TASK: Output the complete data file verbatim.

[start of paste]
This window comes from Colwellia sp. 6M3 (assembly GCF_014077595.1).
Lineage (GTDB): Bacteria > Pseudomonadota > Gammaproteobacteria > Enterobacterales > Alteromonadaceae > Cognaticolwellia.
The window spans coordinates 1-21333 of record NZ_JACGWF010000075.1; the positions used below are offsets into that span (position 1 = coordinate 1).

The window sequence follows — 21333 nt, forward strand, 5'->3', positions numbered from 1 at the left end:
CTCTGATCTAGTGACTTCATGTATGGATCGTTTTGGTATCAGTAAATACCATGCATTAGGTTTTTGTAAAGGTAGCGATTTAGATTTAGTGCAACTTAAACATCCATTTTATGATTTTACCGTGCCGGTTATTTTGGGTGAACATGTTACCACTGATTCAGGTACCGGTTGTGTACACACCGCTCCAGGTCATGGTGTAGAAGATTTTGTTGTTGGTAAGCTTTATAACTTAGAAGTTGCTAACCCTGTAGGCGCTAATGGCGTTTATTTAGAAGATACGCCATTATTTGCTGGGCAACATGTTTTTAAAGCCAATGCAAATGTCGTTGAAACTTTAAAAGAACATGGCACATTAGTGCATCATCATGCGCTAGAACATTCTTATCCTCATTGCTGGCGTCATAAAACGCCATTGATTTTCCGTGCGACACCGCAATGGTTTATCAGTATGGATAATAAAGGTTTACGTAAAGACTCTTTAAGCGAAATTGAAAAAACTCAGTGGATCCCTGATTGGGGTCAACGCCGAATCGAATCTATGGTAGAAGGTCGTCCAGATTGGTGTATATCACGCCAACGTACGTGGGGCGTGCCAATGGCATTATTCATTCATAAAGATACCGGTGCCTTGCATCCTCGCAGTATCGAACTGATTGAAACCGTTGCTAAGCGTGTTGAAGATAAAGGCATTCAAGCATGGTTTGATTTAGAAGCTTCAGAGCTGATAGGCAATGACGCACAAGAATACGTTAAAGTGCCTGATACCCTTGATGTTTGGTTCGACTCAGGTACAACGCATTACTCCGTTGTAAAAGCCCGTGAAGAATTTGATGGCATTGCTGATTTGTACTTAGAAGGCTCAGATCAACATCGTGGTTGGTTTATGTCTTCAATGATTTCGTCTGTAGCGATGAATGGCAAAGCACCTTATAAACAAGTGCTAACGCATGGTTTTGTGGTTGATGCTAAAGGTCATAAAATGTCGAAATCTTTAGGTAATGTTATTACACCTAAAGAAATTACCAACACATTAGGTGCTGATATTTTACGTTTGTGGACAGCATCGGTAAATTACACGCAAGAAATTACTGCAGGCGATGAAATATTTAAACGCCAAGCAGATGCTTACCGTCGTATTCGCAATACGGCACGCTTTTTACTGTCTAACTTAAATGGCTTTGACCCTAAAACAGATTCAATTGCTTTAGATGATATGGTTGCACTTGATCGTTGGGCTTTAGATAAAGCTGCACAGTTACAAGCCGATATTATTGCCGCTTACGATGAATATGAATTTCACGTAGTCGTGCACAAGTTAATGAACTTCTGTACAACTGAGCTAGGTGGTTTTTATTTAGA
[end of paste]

This window comes from Colwellia sp. 6M3 (assembly GCF_014077595.1).
Lineage (GTDB): Bacteria > Pseudomonadota > Gammaproteobacteria > Enterobacterales > Alteromonadaceae > Cognaticolwellia.
The window spans coordinates 1-21333 of record NZ_JACGWF010000075.1; the positions used below are offsets into that span (position 1 = coordinate 1).

The window sequence follows — 21333 nt, forward strand, 5'->3', positions numbered from 1 at the left end:
CTCTGATCTAGTGACTTCATGTATGGATCGTTTTGGTATCAGTAAATACCATGCATTAGGTTTTTGTAAAGGTAGCGATTTAGATTTAGTGCAACTTAAACATCCATTTTATGATTTTACCGTGCCGGTTATTTTGGGTGAACATGTTACCACTGATTCAGGTACCGGTTGTGTACACACCGCTCCAGGTCATGGTGTAGAAGATTTTGTTGTTGGTAAGCTTTATAACTTAGAAGTTGCTAACCCTGTAGGCGCTAATGGCGTTTATTTAGAAGATACGCCATTATTTGCTGGGCAACATGTTTTTAAAGCCAATGCAAATGTCGTTGAAACTTTAAAAGAACATGGCACATTAGTGCATCATCATGCGCTAGAACATTCTTATCCTCATTGCTGGCGTCATAAAACGCCATTGATTTTCCGTGCGACACCGCAATGGTTTATCAGTATGGATAATAAAGGTTTACGTAAAGACTCTTTAAGCGAAATTGAAAAAACTCAGTGGATCCCTGATTGGGGTCAACGCCGAATCGAATCTATGGTAGAAGGTCGTCCAGATTGGTGTATATCACGCCAACGTACGTGGGGCGTGCCAATGGCATTATTCATTCATAAAGATACCGGTGCCTTGCATCCTCGCAGTATCGAACTGATTGAAACCGTTGCTAAGCGTGTTGAAGATAAAGGCATTCAAGCATGGTTTGATTTAGAAGCTTCAGAGCTGATAGGCAATGACGCACAAGAATACGTTAAAGTGCCTGATACCCTTGATGTTTGGTTCGACTCAGGTACAACGCATTACTCCGTTGTAAAAGCCCGTGAAGAATTTGATGGCATTGCTGATTTGTACTTAGAAGGCTCAGATCAACATCGTGGTTGGTTTATGTCTTCAATGATTTCGTCTGTAGCGATGAATGGCAAAGCACCTTATAAACAAGTGCTAACGCATGGTTTTGTGGTTGATGCTAAAGGTCATAAAATGTCGAAATCTTTAGGTAATGTTATTACACCTAAAGAAATTACCAACACATTAGGTGCTGATATTTTACGTTTGTGGACAGCATCGGTAAATTACACGCAAGAAATTACTGCAGGCGATGAAATATTTAAACGCCAAGCAGATGCTTACCGTCGTATTCGCAATACGGCACGCTTTTTACTGTCTAACTTAAATGGCTTTGACCCTAAAACAGATTCAATTGCTTTAGATGATATGGTTGCACTTGATCGTTGGGCTTTAGATAAAGCTGCACAGTTACAAGCCGATATTATTGCCGCTTACGATGAATATGAATTTCACGTAGTCGTGCACAAGTTAATGAACTTCTGTACAACTGAGCTAGGTGGTTTTTATTTAGA